3. People with Bipolar have racing thoughts. Again, this is true only in part. Many people complain of racing thoughts, but what they really mean is “I feel anxious.” A person who feels anxious can have a subjective sense that their mind is racing. Someone with Bipolar disorder, however, actually has an increase in the flow of ideas rushing through their brain as a result of excitement, overstimulation, and excessive energy, not worry or fears. In fact, individuals in the midst of a manic episode tend to feel grandiose or invincible, as if they could conquer the world. They are more likely to be impulsive as a result. Because of the racing thoughts, they are easily distracted. Their speech is pressured and fast. You might have trouble keeping up with their train of thought. Don’t confuse the racing thoughts of an anxious person with the racing thoughts of a manic person.
  4. People with Bipolar Disorder are drug addicts. This is an unfortunate stigmatization of Bipolar patients. Many individuals who have a first break episode of mania or depression have never even tried alcohol, let alone hard drugs like cocaine. Is it possible for drug-use to mimic the symptoms of Bipolar? Absolutely. It is also common for someone with Bipolar Disorder to have a comorbid (co-occurring) addiction. At times it can be difficult to distinguish the two from each other. The key difference is that people with Bipolar Disorder experiment with drugs because of the grandiosity, invisibility, and pleasure-seeking desires they feel during a manic episode. The egg comes before the chicken in this case. In many instances, proper treatment of the disease reduces the addictive behaviors.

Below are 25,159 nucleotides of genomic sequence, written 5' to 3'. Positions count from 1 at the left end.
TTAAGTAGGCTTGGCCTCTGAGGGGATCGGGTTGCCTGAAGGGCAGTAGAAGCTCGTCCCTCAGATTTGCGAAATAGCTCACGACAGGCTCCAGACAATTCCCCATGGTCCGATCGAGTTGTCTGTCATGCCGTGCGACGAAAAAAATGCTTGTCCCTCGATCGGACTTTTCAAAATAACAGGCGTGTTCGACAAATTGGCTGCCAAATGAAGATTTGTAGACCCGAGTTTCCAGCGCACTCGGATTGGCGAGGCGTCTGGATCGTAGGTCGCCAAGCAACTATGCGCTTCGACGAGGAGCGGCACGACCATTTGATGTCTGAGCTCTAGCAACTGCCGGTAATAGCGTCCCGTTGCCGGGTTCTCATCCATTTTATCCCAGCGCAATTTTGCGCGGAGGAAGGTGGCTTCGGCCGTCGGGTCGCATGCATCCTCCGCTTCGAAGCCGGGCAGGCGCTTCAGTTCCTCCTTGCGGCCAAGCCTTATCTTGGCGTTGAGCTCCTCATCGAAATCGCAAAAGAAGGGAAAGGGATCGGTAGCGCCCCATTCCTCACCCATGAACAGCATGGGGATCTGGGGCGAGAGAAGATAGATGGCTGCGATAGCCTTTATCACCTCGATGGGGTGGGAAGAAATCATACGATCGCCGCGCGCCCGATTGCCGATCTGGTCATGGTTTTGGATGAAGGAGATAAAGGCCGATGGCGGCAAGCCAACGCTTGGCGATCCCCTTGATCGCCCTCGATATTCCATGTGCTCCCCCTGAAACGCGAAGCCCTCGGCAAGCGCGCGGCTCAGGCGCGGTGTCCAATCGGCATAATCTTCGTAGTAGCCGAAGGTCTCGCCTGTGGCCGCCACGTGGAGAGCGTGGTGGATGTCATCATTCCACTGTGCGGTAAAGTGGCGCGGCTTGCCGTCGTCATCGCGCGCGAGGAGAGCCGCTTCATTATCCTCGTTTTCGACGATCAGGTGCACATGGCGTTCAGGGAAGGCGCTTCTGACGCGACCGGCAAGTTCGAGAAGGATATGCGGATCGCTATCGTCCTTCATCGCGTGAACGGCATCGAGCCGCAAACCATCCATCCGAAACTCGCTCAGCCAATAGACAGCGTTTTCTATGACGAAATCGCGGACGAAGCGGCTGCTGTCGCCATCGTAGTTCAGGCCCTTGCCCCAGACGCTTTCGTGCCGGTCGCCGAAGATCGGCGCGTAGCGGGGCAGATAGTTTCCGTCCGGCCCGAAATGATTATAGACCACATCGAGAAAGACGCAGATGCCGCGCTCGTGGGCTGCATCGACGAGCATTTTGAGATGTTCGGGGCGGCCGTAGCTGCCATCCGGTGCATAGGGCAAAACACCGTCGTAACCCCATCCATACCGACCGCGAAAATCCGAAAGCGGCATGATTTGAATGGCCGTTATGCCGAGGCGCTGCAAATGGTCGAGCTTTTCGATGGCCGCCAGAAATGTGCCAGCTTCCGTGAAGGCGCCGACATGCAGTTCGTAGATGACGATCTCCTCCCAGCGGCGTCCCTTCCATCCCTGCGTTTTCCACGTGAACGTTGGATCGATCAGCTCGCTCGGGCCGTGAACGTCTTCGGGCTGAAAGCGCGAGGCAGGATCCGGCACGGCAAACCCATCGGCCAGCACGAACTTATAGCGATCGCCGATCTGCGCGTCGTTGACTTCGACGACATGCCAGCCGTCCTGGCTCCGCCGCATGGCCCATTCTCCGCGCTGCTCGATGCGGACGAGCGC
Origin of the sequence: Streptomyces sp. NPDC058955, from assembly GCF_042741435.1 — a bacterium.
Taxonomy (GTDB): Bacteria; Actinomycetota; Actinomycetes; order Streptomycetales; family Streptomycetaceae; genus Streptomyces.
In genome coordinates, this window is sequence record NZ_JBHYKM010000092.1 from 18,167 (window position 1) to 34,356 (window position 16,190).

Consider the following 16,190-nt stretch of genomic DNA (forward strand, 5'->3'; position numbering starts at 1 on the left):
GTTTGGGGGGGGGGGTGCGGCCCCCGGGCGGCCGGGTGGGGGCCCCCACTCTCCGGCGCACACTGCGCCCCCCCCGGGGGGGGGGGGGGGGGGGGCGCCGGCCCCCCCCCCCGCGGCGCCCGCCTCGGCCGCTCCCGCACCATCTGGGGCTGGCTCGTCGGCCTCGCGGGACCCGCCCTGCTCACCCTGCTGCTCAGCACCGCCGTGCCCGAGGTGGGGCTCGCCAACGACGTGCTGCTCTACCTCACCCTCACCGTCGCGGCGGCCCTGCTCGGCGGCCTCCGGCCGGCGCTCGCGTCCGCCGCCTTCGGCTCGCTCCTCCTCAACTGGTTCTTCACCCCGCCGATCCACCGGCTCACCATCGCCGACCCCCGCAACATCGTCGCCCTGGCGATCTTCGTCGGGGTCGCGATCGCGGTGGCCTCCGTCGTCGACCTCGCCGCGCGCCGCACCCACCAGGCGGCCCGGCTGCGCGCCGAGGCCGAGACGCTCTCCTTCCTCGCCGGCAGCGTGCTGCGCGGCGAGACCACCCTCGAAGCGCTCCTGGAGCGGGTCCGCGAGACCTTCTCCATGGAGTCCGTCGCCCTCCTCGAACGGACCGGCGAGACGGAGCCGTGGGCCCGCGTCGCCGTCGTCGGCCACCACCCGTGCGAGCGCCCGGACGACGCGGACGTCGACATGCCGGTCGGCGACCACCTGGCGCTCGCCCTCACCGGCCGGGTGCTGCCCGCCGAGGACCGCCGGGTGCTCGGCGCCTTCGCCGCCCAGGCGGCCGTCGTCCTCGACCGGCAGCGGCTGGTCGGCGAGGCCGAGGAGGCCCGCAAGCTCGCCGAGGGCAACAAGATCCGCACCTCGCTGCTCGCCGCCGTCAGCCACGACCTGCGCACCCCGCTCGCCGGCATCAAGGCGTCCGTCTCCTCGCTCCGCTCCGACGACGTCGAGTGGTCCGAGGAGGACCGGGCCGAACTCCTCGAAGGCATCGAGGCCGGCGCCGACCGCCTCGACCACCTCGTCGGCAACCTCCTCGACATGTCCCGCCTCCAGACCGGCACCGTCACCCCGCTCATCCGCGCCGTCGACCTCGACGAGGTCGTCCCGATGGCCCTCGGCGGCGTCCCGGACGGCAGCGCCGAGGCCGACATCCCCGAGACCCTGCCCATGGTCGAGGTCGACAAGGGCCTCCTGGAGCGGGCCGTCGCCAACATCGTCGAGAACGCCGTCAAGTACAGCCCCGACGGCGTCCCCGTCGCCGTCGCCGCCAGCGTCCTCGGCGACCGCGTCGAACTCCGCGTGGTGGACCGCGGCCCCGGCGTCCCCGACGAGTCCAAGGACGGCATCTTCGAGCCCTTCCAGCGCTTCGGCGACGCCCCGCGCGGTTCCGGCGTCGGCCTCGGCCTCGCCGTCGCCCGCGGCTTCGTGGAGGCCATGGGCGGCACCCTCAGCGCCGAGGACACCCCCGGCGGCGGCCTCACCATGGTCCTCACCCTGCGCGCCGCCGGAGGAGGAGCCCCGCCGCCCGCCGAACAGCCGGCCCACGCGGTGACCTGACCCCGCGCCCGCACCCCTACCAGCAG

5. People with Bipolar Disorder are dangerous. Though it is true that in the midst of a manic or depressive episode, people can be a danger to themselves or to others, they are not evil, scary, criminal, or crazy as pop-culture might like to portray them. With the proper education, treatment, and follow-up, most people with Bipolar Disorder live very normal lives. Indeed, some of the most powerful, creative, and influential people in society have had Bipolar Disorder. I would encourage anyone who would like a first-hand report of life with Bipolar Disorder to read Kay Jamison’s book, An Unquiet Mind.

If you or someone you love suffers from Bipolar Disorder, check out The Bipolar Survival Guide for more helpful information and tips on how to control it.

Question: What are some of the other common misconceptions about Bipolar Disorder that you have heard? What is our role as a society to help those with mental illness? How can we better equip people to understand and relate to people with a mental illness?